Preventing Lateral Movement Through Network Access Visibility

May 26, 2021
Lines crossing one another

In the first five months of this year, we have already witnessed multiple cyber attacks against critical infrastructure in the US. Those events range from an individual endangering people’s life by poisoning a water-treatment facility to large organized groups disrupting fuel delivery to a significant part of the country.

The increasing number and sophistication of such incidents have reinforced the importance of building resilient cyber infrastructure. Organizations have started identifying their critical systems and protecting them with multiple cyber-defense layers. However, many connected systems that form the perimeter of the organization’s network remain exposed. Such devices include external-facing servers and corporate workstations. Attackers often exploit the perimeter, leveraging existing networking services and unknown loopholes to reach the network’s crown jewels. That approach is termed lateral movement—a set of activities used by attackers to make their way from the initial entry point to critical assets. In such an expansion phase, attackers utilize several exploit techniques and use intermediate devices as stepping stones. Eventually, lateral movement enables attackers to launch data exfiltration or service disruption.


Lateral Movement in Action: the SolarWinds Incident

In the words of Brad Smith, President, Microsoft, the 2020 SolarWinds supply chain attack was an “attack on the United States and its government and other critical institutions, including security firms.” The incident that came into public space in December 2020 had occurred between March and June that year. Sophisticated advanced persistent threat (APT) actors introduced malicious code into the vendor’s Orion platform, a network and endpoint management software. Subsequently, the download of the compromised software provided the APT with a foothold into IT networks of more than 18,000 SolarWinds’ customers that included federal agencies and major private organizations.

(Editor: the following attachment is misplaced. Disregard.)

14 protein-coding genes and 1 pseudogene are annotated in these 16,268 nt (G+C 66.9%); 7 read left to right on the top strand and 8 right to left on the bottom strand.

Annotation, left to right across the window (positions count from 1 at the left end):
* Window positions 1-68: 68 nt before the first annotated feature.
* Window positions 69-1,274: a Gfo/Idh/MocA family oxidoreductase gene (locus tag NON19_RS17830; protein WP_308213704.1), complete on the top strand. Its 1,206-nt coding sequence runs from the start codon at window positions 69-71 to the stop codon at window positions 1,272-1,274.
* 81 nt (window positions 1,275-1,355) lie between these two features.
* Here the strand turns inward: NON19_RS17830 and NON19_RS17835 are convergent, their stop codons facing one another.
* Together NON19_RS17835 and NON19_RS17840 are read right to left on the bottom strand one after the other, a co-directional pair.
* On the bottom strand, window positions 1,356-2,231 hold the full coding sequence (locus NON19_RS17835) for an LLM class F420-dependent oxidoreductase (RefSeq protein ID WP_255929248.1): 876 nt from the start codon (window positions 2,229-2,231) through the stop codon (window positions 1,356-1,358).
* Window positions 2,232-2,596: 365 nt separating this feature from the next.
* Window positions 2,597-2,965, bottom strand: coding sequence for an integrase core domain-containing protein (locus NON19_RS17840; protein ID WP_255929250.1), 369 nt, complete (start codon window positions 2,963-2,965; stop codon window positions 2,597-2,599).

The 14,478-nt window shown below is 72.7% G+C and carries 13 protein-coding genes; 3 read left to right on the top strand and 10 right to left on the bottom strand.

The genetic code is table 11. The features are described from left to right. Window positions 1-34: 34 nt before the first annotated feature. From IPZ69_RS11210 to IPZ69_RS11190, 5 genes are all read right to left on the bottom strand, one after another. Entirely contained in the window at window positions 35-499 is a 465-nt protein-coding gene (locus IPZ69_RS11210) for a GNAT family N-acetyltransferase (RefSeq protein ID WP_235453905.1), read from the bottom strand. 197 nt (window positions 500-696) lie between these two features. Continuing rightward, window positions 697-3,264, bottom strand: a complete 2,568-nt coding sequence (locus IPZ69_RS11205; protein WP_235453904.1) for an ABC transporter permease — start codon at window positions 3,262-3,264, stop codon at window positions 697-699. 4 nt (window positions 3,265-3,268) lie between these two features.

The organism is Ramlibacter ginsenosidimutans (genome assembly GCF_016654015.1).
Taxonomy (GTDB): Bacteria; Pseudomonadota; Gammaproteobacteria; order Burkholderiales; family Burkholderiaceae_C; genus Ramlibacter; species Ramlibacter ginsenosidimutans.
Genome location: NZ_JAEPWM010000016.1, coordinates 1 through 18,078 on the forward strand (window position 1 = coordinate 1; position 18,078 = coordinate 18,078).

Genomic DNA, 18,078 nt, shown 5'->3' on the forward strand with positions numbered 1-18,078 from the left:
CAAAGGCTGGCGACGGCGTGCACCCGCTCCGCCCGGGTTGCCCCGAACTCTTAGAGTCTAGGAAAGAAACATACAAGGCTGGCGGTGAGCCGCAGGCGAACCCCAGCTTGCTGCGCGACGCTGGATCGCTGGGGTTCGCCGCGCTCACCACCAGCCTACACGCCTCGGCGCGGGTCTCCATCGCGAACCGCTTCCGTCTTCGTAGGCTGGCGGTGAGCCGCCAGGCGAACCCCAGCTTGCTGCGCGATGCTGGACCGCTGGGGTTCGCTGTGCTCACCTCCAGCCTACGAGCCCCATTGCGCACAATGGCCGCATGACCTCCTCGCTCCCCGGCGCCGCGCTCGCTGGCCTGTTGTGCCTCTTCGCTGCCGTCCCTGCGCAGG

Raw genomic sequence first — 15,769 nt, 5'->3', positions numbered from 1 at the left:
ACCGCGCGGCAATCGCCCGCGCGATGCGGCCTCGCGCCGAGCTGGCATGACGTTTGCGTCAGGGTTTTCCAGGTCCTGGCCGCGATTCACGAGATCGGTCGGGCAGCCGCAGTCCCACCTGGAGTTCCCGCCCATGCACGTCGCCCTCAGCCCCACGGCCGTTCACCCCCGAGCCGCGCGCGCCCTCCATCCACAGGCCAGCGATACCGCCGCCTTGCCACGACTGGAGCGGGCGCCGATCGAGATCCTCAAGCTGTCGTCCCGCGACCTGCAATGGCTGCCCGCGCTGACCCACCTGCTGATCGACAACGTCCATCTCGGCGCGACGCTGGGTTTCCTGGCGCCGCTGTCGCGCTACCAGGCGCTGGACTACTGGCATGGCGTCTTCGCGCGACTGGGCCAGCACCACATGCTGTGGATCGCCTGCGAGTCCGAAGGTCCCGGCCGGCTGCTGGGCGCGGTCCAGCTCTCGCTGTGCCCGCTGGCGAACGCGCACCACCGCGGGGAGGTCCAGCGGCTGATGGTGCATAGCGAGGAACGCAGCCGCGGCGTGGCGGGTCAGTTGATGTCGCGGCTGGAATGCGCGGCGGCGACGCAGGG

Figure 1 illustrates how the malware virtually made it from the Internet to critical segments of a target network. First, the compromised Orion software gave attackers a backdoor into the victim system. Second, since a network management system is typically authorized to have two-way communication with all the devices, attackers could collect authentication keys and tokens. Brute-force password cracking attacks might have also helped attackers to gain privileged access to critical servers. With knowledge of internal architecture and access to credentials, the malicious traffic could go undetected, giving attackers access to confidential information and important services. Due to the large number of entities affected, investigators believe that the extent of the damage from the attack will take years to unravel. Attackers may also carry out follow on attacks using the information collected and tools deployed in victim networks.

network diagram

Figure 1: Lateral movement in the SolarWinds incident utilized (1) delivery of malware through software update mechanism, (2) Internal reconnaissance and credential harvesting through trusted communications, and (3) Data exfiltration or service disruption.